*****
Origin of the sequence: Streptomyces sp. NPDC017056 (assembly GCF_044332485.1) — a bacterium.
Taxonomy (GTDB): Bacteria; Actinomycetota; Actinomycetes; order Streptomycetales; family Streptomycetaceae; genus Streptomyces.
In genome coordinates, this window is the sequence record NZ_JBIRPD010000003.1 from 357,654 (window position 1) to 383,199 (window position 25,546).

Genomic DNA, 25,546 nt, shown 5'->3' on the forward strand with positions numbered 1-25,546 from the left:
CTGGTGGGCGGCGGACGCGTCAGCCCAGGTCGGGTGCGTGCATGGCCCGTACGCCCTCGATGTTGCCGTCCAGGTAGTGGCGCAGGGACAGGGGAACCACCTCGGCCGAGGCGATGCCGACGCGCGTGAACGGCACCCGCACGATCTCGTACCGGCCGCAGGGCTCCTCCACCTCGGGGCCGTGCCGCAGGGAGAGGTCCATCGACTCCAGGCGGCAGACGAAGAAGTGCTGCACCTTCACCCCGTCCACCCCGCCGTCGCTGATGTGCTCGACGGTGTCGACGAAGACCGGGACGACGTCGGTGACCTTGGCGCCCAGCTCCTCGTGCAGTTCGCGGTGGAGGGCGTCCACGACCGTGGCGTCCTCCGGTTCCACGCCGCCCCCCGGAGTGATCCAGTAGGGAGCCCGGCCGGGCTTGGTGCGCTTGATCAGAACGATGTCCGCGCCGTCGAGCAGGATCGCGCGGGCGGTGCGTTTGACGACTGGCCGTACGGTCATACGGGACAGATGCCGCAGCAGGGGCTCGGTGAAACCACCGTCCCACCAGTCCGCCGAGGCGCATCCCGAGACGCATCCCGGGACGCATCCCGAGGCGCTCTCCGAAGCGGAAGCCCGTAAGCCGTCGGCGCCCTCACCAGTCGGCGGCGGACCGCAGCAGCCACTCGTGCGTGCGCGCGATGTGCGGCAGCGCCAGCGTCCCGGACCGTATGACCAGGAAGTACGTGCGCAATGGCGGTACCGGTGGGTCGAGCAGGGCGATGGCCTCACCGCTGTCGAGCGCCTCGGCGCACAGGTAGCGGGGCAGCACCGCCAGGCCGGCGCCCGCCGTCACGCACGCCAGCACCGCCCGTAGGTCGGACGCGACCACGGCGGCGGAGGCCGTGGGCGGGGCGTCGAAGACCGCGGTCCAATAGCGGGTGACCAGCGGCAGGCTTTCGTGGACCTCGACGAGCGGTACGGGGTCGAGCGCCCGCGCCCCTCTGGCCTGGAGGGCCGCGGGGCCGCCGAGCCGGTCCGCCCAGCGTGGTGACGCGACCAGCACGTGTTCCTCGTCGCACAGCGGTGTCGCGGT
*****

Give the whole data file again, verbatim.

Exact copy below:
Origin of the sequence: Streptomyces sp. NPDC017056 (assembly GCF_044332485.1) — a bacterium.
Taxonomy (GTDB): Bacteria; Actinomycetota; Actinomycetes; order Streptomycetales; family Streptomycetaceae; genus Streptomyces.
In genome coordinates, this window is the sequence record NZ_JBIRPD010000003.1 from 357,654 (window position 1) to 383,199 (window position 25,546).

Genomic DNA, 25,546 nt, shown 5'->3' on the forward strand with positions numbered 1-25,546 from the left:
CTGGTGGGCGGCGGACGCGTCAGCCCAGGTCGGGTGCGTGCATGGCCCGTACGCCCTCGATGTTGCCGTCCAGGTAGTGGCGCAGGGACAGGGGAACCACCTCGGCCGAGGCGATGCCGACGCGCGTGAACGGCACCCGCACGATCTCGTACCGGCCGCAGGGCTCCTCCACCTCGGGGCCGTGCCGCAGGGAGAGGTCCATCGACTCCAGGCGGCAGACGAAGAAGTGCTGCACCTTCACCCCGTCCACCCCGCCGTCGCTGATGTGCTCGACGGTGTCGACGAAGACCGGGACGACGTCGGTGACCTTGGCGCCCAGCTCCTCGTGCAGTTCGCGGTGGAGGGCGTCCACGACCGTGGCGTCCTCCGGTTCCACGCCGCCCCCCGGAGTGATCCAGTAGGGAGCCCGGCCGGGCTTGGTGCGCTTGATCAGAACGATGTCCGCGCCGTCGAGCAGGATCGCGCGGGCGGTGCGTTTGACGACTGGCCGTACGGTCATACGGGACAGATGCCGCAGCAGGGGCTCGGTGAAACCACCGTCCCACCAGTCCGCCGAGGCGCATCCCGAGACGCATCCCGGGACGCATCCCGAGGCGCTCTCCGAAGCGGAAGCCCGTAAGCCGTCGGCGCCCTCACCAGTCGGCGGCGGACCGCAGCAGCCACTCGTGCGTGCGCGCGATGTGCGGCAGCGCCAGCGTCCCGGACCGTATGACCAGGAAGTACGTGCGCAATGGCGGTACCGGTGGGTCGAGCAGGGCGATGGCCTCACCGCTGTCGAGCGCCTCGGCGCACAGGTAGCGGGGCAGCACCGCCAGGCCGGCGCCCGCCGTCACGCACGCCAGCACCGCCCGTAGGTCGGACGCGACCACGGCGGCGGAGGCCGTGGGCGGGGCGTCGAAGACCGCGGTCCAATAGCGGGTGACCAGCGGCAGGCTTTCGTGGACCTCGACGAGCGGTACGGGGTCGAGCGCCCGCGCCCCTCTGGCCTGGAGGGCCGCGGGGCCGCCGAGCCGGTCCGCCCAGCGTGGTGACGCGACCAGCACGTGTTCCTCGTCGCACAGCGGTGTCGCGGT